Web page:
At present, the lithium to make lithium ion batteries comes mostly from South America. From there it gets shipped to North America for refining and processing. Then it goes to Japan or South Korea for further refining and processing. Finally, it comes back to North America as part of batteries that will be installed in an electric car. That car will then be sold in America, Europe or China. A first year business administration student can tell you there are huge inefficiencies built into that system.
According to Forbes, the genius of the Tesla plan is to consolidate as many of those steps as possible under the roof of its GigaFactory in Nevada. Forbes calculates that even if consolidation only shaves a few percentage points off the cost of each step in the process, the cumulative effect will be significant savings. It estimates savings of 10% are possible in both supply chain costs and labor costs. Then, if the volume of Tesla automobile sales increases, economies of scale should account for a further 10% reduction, for total savings of 30%.
Based on the prices quoted by Tesla at the roll out of its PowerWall residential battery system in April, analysts believe its cost of manufacture is already at roughly $250 per kilowatt hour. Shaving 30% off that number would drive the cost below $200 per kilowatt hour, and that’s that point where many observers believe electric cars can be price competitive with cars powered by conventional internal combustion engines.
Tesla says it plans to sell 500,000 electric cars a year by 2020. Forbes predicts the product mix to make that number possible will be 20% Model S sedans, 15% Model X SUVs, 5% Roadsters and 60% Model III vehicles. At that sales volume, it estimates the company will realize a 10% gain in its gross profit margins, propelling the company stock 40% higher than its present price target.But there’s one thing the Forbes report doesn’t take into consideration — the impact on profits from selling batteries for purely non-automotive uses such as grid storage systems coupled with commercial, industrial and residential uses.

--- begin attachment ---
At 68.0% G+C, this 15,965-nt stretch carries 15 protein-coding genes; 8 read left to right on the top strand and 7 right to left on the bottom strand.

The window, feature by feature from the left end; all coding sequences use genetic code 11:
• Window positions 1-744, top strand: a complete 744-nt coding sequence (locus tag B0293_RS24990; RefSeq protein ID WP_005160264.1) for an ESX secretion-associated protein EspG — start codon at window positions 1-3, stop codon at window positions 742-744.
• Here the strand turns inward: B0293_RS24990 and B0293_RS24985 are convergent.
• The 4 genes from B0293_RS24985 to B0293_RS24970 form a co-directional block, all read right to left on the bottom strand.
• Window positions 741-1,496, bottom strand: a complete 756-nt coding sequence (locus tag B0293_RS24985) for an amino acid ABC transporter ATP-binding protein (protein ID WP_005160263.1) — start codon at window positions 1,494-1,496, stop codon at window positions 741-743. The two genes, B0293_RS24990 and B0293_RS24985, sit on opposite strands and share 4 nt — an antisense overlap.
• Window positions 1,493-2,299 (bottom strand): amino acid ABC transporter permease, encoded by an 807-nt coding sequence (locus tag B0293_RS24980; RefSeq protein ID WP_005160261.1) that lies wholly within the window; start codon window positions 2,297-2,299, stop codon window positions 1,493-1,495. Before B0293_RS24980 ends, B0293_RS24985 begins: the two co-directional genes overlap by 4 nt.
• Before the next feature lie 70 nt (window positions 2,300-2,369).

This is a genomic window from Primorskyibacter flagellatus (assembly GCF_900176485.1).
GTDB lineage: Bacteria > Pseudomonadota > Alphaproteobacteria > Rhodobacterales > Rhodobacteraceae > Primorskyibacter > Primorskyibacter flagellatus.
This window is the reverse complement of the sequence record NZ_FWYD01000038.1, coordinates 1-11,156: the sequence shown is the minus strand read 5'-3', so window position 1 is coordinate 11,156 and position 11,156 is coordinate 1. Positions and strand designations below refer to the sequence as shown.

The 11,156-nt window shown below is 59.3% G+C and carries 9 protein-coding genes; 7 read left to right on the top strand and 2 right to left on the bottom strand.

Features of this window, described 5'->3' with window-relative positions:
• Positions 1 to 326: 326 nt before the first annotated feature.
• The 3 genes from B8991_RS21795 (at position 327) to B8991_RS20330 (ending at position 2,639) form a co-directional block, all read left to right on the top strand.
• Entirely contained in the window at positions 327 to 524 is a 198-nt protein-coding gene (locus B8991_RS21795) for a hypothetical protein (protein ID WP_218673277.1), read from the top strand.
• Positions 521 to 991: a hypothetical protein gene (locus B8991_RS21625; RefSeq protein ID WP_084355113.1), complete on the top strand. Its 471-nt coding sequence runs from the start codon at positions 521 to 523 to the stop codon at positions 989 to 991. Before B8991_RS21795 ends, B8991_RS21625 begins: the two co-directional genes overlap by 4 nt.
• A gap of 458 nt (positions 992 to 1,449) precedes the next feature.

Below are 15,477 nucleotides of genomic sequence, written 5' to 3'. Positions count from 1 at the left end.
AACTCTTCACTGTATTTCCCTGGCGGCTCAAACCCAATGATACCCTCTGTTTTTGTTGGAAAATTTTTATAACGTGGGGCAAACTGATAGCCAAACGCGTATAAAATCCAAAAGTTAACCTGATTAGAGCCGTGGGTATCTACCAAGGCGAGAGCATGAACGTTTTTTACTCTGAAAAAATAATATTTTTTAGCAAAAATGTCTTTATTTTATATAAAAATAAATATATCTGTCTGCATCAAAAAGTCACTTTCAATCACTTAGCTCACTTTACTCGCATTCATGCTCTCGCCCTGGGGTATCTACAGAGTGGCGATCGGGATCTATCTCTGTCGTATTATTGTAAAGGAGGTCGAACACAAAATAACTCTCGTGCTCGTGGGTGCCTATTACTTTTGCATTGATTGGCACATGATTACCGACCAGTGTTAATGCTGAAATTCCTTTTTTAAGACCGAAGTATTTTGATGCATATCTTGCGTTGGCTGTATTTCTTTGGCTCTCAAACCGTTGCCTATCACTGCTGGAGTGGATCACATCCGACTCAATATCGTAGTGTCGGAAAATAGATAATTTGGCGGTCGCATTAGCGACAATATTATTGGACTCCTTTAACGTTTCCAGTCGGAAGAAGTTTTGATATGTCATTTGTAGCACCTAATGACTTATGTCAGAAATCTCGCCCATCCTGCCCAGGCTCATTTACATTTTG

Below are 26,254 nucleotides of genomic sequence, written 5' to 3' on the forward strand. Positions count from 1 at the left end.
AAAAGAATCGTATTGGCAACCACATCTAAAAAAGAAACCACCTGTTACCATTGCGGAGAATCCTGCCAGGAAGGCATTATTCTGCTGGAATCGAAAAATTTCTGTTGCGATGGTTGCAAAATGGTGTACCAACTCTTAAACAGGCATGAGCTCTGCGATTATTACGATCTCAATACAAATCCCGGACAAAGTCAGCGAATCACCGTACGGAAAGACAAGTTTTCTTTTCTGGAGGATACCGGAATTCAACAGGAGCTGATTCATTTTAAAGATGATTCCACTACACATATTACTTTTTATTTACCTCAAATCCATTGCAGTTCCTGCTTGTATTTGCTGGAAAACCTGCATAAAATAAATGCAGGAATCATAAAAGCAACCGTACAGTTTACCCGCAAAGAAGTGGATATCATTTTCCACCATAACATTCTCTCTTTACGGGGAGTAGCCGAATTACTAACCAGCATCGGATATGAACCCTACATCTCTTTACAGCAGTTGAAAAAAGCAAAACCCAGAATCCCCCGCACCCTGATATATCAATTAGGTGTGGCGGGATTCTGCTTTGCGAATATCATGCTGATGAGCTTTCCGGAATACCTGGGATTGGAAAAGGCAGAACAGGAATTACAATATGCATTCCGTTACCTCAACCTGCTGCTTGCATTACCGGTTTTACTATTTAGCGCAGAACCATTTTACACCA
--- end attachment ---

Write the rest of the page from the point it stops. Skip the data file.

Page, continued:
Large companies like Walmart and Target have already signed deals to use Tesla storage batteries. Amazon will rely on Tesla batteries at its new western service center. And Advanced Microgrid Solutions has just announced an agreement to buy enough Tesla batteries for up to 500 megawatts of electrical storage, according to Bloomberg Business.
AMS CEO Susan Kennedy told Bloomberg, “What I like about the Tesla batteries is that they’re so versatile. But we’re technology agnostic. We can choose any type of technology. We intend to use Tesla batteries on a huge number of our projects going forward.” Meanwhile, Mercedes Benz announced this week that it is jumping into the battery storage business in a big way with its Deutsche ACCUmotive division.
There are billions in profits to be made in stationary battery storage systems over the next 20 years, as the world of electrical power transitions away from fossil fuels to distributed renewables. It may turn out that Tesla’s battery business could generate more profits than its automobile business. In which case, Forbes’ prediction of a 40% increase in Tesla share price may prove to be entirely too conservative.
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